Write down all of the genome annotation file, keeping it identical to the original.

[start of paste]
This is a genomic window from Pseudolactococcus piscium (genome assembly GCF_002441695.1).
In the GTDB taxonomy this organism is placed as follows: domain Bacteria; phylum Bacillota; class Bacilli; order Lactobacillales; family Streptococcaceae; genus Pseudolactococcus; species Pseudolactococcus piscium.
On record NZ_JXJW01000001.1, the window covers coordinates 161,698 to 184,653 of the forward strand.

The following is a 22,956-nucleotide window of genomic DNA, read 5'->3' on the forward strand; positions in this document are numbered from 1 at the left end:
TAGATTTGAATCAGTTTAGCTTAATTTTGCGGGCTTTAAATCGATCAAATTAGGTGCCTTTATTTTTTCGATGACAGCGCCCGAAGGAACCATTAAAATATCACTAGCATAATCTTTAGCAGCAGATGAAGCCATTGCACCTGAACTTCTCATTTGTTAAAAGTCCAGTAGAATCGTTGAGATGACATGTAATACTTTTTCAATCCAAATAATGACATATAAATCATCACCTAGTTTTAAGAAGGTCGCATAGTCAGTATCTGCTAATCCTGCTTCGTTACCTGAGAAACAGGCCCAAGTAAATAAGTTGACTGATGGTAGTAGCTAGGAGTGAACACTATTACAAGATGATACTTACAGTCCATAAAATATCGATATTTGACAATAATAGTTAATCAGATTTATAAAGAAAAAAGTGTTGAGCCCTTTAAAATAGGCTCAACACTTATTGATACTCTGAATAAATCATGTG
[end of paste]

This is a genomic window from Pseudolactococcus piscium (genome assembly GCF_002441695.1).
In the GTDB taxonomy this organism is placed as follows: domain Bacteria; phylum Bacillota; class Bacilli; order Lactobacillales; family Streptococcaceae; genus Pseudolactococcus; species Pseudolactococcus piscium.
On record NZ_JXJW01000001.1, the window covers coordinates 161,698 to 184,653 of the forward strand.

The following is a 22,956-nucleotide window of genomic DNA, read 5'->3' on the forward strand; positions in this document are numbered from 1 at the left end:
TAGATTTGAATCAGTTTAGCTTAATTTTGCGGGCTTTAAATCGATCAAATTAGGTGCCTTTATTTTTTCGATGACAGCGCCCGAAGGAACCATTAAAATATCACTAGCATAATCTTTAGCAGCAGATGAAGCCATTGCACCTGAACTTCTCATTTGTTAAAAGTCCAGTAGAATCGTTGAGATGACATGTAATACTTTTTCAATCCAAATAATGACATATAAATCATCACCTAGTTTTAAGAAGGTCGCATAGTCAGTATCTGCTAATCCTGCTTCGTTACCTGAGAAACAGGCCCAAGTAAATAAGTTGACTGATGGTAGTAGCTAGGAGTGAACACTATTACAAGATGATACTTACAGTCCATAAAATATCGATATTTGACAATAATAGTTAATCAGATTTATAAAGAAAAAAGTGTTGAGCCCTTTAAAATAGGCTCAACACTTATTGATACTCTGAATAAATCATGTG